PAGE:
Though, to be fair, there are experts who insist we haven’t.

And then there is this totally tangled

Juxtaposition of the Day

(Bob Gorrell)

 

(Gary McCoy)

 

(Rob Rogers)

Those who have been living under a rock or perhaps devoting their time to intelligent matters may not know that there’s a French movie on Netscape called “Cuties” about an African Muslim girl in middleschool who falls under the influence of some mean girls who dress provocatively and dance in ways that should even shame older girls.

According to people who have seen it, the central message is that she should keep her values and not go their direction, but how well the director drives home that point seems to be up in the air.

After all, the message of the Death Wish films was that you shouldn’t rape and murder, but just perhaps the people who liked those movies enjoyed watching the crooks’ violence as much as they enjoyed watching Bronson’s revenge.

I mean, we live in a country where a spoiled, draft-dodging rich slacker can not only grow up to be president but then have “Fortunate Son” played at his rallies while his working class supporters cheer.

So maybe the film unintentionally exploits the sexualization of 11-year-olds, or maybe it unintentionally glorifies it, of maybe it does neither. I don’t know; I haven’t seen it.

For my part, I was too early for the Teeny-Bop Revolution. I only knew who Elvis was because my babysitters talked about him, and I look at photos from my childhood and wonder when parents began dressing their kids in ass-clinging things instead of baggy pants.

And if I want to see an immigrant girl question her family’s traditional values, I’d rather it included soccer than sexy dancing.

Not that you have to actually see a movie to pontificate on what it means.

And the pontification has hit fever levels.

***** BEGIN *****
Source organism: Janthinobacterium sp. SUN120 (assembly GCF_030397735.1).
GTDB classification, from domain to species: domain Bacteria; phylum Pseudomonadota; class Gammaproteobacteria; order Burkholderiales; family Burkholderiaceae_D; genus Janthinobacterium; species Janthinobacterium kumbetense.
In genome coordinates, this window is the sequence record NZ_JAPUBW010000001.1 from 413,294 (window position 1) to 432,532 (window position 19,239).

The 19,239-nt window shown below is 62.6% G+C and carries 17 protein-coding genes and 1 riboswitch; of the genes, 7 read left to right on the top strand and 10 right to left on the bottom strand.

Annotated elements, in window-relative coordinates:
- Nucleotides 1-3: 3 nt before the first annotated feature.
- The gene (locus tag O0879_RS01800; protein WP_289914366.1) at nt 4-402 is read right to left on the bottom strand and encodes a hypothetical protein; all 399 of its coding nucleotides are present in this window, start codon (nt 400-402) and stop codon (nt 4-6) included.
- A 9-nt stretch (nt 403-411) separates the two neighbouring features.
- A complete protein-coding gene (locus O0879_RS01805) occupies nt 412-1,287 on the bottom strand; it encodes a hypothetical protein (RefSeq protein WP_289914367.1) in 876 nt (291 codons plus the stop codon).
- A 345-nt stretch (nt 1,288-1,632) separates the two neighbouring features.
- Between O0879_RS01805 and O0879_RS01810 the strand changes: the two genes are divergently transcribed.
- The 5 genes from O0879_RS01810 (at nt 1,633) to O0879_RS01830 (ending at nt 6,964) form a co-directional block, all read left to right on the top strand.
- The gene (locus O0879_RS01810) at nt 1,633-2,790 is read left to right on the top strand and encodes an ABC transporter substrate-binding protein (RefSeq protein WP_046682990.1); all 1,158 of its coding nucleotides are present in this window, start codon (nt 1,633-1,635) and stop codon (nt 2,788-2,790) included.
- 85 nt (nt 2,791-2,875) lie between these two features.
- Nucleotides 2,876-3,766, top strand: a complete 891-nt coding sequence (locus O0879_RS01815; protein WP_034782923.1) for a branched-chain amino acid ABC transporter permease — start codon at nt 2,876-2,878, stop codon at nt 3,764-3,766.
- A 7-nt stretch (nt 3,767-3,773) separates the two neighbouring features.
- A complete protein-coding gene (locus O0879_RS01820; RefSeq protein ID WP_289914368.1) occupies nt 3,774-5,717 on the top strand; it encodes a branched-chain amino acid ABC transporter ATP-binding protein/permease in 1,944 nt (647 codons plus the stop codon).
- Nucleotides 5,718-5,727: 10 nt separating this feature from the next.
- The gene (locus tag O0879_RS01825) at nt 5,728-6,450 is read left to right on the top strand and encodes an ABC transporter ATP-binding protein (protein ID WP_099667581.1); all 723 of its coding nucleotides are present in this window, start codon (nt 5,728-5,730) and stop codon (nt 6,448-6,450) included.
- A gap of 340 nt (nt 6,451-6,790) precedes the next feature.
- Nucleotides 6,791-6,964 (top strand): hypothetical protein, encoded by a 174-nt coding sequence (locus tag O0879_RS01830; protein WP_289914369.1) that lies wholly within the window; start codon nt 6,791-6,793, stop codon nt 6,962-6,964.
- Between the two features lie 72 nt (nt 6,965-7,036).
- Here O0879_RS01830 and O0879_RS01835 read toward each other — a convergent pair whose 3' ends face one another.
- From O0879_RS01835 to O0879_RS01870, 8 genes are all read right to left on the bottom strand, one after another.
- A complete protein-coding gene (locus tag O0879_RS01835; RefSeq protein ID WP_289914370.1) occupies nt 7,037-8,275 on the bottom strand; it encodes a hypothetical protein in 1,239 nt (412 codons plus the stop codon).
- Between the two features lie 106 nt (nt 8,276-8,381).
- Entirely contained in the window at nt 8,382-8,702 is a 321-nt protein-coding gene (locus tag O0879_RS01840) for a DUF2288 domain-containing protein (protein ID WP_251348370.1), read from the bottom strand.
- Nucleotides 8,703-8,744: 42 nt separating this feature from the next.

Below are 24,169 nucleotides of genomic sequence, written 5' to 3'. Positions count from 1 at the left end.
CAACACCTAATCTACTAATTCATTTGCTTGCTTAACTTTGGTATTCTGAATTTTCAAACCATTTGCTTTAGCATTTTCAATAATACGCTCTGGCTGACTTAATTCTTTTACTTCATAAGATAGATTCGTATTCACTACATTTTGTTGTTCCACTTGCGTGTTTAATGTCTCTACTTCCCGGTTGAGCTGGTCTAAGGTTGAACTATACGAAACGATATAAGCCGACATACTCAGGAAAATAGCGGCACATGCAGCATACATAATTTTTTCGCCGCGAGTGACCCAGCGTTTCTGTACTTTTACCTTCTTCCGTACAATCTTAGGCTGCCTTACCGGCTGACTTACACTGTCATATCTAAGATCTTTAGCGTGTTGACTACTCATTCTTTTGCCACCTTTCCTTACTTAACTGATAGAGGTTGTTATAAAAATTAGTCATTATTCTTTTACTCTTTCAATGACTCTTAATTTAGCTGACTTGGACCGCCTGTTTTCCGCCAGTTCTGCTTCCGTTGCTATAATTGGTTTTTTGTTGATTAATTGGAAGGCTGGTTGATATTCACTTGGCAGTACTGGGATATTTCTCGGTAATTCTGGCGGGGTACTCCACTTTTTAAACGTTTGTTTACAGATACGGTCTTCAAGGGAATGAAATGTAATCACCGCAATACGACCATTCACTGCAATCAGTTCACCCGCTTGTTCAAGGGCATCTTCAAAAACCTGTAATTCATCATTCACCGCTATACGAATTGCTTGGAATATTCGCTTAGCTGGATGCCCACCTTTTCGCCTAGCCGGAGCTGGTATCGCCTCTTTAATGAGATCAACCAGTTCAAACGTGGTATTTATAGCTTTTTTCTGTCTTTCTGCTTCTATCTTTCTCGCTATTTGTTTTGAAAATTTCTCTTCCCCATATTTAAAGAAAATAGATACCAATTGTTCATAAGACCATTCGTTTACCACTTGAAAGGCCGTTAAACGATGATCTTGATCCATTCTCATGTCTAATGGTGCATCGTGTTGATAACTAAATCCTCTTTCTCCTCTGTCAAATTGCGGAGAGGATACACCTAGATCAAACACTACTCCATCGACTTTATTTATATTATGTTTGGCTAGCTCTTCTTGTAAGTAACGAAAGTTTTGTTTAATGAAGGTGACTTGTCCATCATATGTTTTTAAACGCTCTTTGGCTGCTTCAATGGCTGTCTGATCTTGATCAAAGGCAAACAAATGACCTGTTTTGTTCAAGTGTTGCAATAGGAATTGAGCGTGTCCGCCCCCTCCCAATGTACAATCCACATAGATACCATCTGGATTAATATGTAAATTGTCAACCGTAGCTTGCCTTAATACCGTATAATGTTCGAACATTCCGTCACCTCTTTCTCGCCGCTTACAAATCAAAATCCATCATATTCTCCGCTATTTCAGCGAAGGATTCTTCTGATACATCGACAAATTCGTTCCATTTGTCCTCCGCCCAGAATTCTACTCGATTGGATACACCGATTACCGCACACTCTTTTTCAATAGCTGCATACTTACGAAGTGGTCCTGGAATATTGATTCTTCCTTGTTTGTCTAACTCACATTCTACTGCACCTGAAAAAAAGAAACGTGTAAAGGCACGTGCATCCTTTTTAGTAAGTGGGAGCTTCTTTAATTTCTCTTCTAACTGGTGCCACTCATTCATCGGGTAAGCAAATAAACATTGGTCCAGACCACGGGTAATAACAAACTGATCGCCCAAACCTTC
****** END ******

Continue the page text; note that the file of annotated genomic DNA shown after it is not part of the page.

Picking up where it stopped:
But one element of confusion, whatever the movie itself accomplishes or doesn’t, is that pedophilia has become a major cause for the Q-Anon movement.

I don’t know if any of the above three cartoonists have seen “Cutie,” but, however exploitive they may feel it is, Rogers is correct in tying pedophilia to delusional voting blocs.

The Q-Anon connection itself is now up for debate. 

And whether the outrage over Cuties is specifically linked to Q-Anon or not, Q-Anon definitely exploits outrage over pedophilia to help spread its message.

As the reporter in that On the Media interview says, it’s a great entry point for recruiting: Everybody is against child pornography, even if they’ve never heard of Q-Anon.

So here’s my question: If BLM protesters are responsible for the violent fringe lunatics who tag along at their demonstrations, shouldn’t those who want Netflix to take down “Cuties” do more to distance themselves from Q-Anon?

But apparently “distancing” isn’t the same as denouncing.

 

Community Comments

#1 Kristen Nieto
September/17/2020
@ 7:38 am

Thank you for cutting right through the red herrings and getting to the meat of the issues. You’re one of the journalists keeping me sane through this time.

#2 phil von neupert
September/17/2020
@ 7:41 am